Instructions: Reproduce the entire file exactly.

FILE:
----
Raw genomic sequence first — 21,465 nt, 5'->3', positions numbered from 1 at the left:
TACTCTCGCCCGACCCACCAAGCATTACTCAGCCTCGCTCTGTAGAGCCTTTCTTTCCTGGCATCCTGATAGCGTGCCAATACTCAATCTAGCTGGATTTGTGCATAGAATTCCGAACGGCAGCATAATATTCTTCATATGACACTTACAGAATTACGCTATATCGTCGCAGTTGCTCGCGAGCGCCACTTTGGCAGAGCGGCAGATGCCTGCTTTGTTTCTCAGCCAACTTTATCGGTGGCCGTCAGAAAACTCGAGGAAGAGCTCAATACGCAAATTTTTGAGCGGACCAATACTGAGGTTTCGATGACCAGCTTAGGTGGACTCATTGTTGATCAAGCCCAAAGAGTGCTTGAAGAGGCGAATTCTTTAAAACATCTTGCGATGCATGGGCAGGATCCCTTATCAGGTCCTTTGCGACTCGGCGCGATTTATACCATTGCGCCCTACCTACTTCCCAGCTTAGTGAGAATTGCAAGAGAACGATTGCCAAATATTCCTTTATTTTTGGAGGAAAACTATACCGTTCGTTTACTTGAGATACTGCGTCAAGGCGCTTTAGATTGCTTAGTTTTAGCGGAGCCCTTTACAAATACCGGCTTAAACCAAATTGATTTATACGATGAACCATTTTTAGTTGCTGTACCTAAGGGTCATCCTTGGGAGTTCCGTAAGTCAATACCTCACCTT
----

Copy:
Raw genomic sequence first — 21,465 nt, 5'->3', positions numbered from 1 at the left:
TACTCTCGCCCGACCCACCAAGCATTACTCAGCCTCGCTCTGTAGAGCCTTTCTTTCCTGGCATCCTGATAGCGTGCCAATACTCAATCTAGCTGGATTTGTGCATAGAATTCCGAACGGCAGCATAATATTCTTCATATGACACTTACAGAATTACGCTATATCGTCGCAGTTGCTCGCGAGCGCCACTTTGGCAGAGCGGCAGATGCCTGCTTTGTTTCTCAGCCAACTTTATCGGTGGCCGTCAGAAAACTCGAGGAAGAGCTCAATACGCAAATTTTTGAGCGGACCAATACTGAGGTTTCGATGACCAGCTTAGGTGGACTCATTGTTGATCAAGCCCAAAGAGTGCTTGAAGAGGCGAATTCTTTAAAACATCTTGCGATGCATGGGCAGGATCCCTTATCAGGTCCTTTGCGACTCGGCGCGATTTATACCATTGCGCCCTACCTACTTCCCAGCTTAGTGAGAATTGCAAGAGAACGATTGCCAAATATTCCTTTATTTTTGGAGGAAAACTATACCGTTCGTTTACTTGAGATACTGCGTCAAGGCGCTTTAGATTGCTTAGTTTTAGCGGAGCCCTTTACAAATACCGGCTTAAACCAAATTGATTTATACGATGAACCATTTTTAGTTGCTGTACCTAAGGGTCATCCTTGGGAGTTCCGTAAGTCAATACCTCACCTT